Therefore, I wasn’t surprised to learn that Dr. Brady’s grandfather founded the University of Toledo’s college of secondary education. His mother, an aunt, his two sisters and both grandmothers all taught school. He doesn’t just “talk the talk”; he “walks the talk.” When he was interviewed by Plastic News prior to being inducted into the Society of Plastics Industry Hall of Fame in, 2012, he said, “My goal is to help anywhere I can to make education better. If we don’t educate our kids in this country, we’re lost. Our only competitive advantage is being able to be entrepreneurs. The rest of the world can catch up in everything else, so we better figure it out. And, there are not going to be enough unskilled jobs in the future, so you better educate people so they can go out and create their own jobs.”

Dr. Brady emphasized the importance of education and training in the whole economic development equation by saying, “In a sense, I think I could reduce the entire economic development issue to just this one issue. That is, if we spent every one of our economic development dollars on building a world class K-16 education and training system, I truly believe that economic development would happen naturally as a by-product of that initiative.” He reiterated a point that he had made to the mayor of Toledo a few years earlier:

  • Higher per-capita income is a by-product of higher-paying jobs
  • Higher-paying jobs are a by-product of knowledge-based commerce
  • Knowledge-based commerce is a by-product of education and talent
  • Talent and education are by-products of a superior K-16 school system, substantive trade and skill development institutions, and a superior teaching and research university.

I completely concur and made similar points in my book, Can American Manufacturing be Saved? Why we should and how we can, as well as the several blog articles I have written about workforce development and attracting the next generation of manufacturing workers. Manufacturing jobs are the foundation of our economy and the middle class. We must strengthen our manufacturing industry to create more jobs if we want our children and grandchildren to have an opportunity to live the “American Dream.”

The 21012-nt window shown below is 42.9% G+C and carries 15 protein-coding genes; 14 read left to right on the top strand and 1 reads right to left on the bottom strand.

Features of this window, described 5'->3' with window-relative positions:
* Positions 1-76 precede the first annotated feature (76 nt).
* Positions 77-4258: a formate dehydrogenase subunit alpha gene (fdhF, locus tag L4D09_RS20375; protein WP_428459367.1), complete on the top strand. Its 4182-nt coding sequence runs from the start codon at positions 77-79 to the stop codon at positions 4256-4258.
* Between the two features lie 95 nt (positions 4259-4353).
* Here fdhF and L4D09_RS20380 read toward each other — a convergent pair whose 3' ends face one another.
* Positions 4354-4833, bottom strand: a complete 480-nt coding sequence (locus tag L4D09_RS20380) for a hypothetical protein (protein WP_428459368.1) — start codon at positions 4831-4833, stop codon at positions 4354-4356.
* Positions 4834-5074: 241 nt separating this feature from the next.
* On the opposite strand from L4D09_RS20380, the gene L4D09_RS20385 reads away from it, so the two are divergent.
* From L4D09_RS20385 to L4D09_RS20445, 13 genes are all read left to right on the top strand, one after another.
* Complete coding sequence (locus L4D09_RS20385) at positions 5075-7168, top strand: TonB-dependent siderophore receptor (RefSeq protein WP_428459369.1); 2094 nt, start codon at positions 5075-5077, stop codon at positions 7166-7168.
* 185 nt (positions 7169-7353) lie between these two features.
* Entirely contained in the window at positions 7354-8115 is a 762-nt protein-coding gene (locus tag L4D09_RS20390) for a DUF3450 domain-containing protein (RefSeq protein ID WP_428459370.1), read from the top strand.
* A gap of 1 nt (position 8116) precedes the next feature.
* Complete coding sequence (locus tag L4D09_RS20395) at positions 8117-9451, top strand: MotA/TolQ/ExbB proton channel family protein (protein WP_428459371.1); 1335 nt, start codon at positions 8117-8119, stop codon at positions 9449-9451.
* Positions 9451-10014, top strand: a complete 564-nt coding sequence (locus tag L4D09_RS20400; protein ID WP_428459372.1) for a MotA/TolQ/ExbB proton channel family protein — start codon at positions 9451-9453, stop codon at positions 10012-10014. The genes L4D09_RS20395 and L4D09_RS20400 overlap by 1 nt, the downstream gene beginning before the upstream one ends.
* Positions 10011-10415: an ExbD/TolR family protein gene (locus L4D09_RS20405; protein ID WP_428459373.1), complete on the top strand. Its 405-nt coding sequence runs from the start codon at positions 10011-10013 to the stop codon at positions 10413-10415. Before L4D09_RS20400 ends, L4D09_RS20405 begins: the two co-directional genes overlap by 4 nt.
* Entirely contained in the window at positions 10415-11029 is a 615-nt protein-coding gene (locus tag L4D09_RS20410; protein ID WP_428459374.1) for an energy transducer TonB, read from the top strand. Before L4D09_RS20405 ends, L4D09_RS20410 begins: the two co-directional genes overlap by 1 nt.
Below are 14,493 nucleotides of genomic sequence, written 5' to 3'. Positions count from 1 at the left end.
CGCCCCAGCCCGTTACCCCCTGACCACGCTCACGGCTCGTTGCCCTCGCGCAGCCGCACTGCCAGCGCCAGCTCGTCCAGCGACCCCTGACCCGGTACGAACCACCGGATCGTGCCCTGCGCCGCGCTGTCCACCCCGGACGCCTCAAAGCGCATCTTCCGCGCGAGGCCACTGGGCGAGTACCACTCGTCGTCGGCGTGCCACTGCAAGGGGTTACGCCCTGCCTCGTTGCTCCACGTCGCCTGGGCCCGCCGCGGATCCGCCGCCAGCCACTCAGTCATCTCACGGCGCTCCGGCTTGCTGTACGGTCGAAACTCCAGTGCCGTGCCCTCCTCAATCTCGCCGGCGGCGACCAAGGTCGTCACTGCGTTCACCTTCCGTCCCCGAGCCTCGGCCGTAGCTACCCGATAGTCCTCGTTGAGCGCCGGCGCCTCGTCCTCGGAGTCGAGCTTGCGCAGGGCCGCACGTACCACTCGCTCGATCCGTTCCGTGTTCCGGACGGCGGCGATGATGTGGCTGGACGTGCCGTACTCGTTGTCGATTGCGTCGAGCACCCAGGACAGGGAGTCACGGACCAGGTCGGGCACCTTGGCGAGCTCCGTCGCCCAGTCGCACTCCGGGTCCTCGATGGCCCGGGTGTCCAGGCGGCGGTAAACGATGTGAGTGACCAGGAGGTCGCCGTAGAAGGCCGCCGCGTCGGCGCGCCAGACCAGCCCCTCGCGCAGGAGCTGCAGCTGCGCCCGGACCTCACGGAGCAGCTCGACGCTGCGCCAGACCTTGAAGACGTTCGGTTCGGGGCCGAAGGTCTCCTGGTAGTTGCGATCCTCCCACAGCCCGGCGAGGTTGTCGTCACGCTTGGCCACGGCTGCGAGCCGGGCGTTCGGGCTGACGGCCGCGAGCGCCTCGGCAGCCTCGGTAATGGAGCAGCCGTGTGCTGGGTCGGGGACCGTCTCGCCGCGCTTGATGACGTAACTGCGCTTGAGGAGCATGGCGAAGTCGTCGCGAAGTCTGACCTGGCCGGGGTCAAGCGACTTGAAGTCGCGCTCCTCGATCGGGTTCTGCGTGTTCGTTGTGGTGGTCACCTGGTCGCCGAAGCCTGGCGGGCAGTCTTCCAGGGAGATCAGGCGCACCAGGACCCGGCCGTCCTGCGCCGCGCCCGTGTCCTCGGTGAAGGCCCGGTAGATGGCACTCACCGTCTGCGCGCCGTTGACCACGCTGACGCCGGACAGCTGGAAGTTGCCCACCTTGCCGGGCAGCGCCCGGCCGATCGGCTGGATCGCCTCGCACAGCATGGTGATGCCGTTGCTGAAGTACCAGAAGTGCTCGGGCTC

New Textile Dyes and Fiber Could Generate Paradigm Shift

Tuesday, August 11th, 2015

It is rare to encounter a technology that is so disruptive that it has the potential to generate a paradigm shift, and I had that opportunity last month when I interviewed Suzanne DeVall, founder and president of PBO, Inc. Her patented technology for utilizing the bi-product from tobacco plants to create a new textile fiber and natural dyes could generate a paradigm shift in the textile and leather industries.

I first met Ms. DeVall over four years ago when I was a managing member of a small business incubator for startup companies in the “clean technology” field. She was too early stage for our program, as she was going through a lengthy R&D stage, but I kept in touch with her to keep informed of her progress because I thought her technology had great promise.

In my recent interview at her office in Palm Springs, I asked how and when she got the idea of utilizing tobacco plants. She said, “I’ve been involved with the textile industry for over 30 years and have been a champion for organic materials. From 2007 to 2009, I was part of a small team who traveled to growing areas in Europe and the Middle East to set controls for certified organic textiles. In Turkey and Syria, I saw organic tobacco fields near cotton fields. Tons of plant material was going to waste since they only harvested the leaves for tobacco products, and I thought it would be interesting to see if a textile fabric and natural dye could be produced out of the tobacco plant bi-product. I began working with scientists in the Carolina Research Triangle along with key scientists in the tobacco agricultural and harvesting industry to verify that there was a large amount of raw material resources to support a large scale industrial project.”

I told her that I had written about the devastation of the southern textile industry in my book due to mills closing after transferring textile manufacturing to China, India, and other Asian countries. The textile industry lost 57% of it jobs from 2000 – 2010, and North Carolina had a large number of textile companies, so was the state most impacted by job losses in that industry. It was no wonder that North Carolina scientists were interested in a new textile fabric and dyes made from one of the state’s major crops.

Ms. DeVall continued, “With the assistance of leading scientists, we began converting the tobacco plant bi-product into a viable textile dye. After thousands of trials, our work led to the AvaniTM Color System to be sold under our wholly owned subsidiary, Dimora Colours, Inc., and I was issued a patent on April 8, 2014. We convert our extracted liquid base to a one-step and two-step powder process that is water-soluble. Our research also resulted in a “spinable” fiber that could be woven into fabric, but you can’t patent a fiber any more than you can patent fabrics made out of cotton, silk, flax, hemp, or wool.”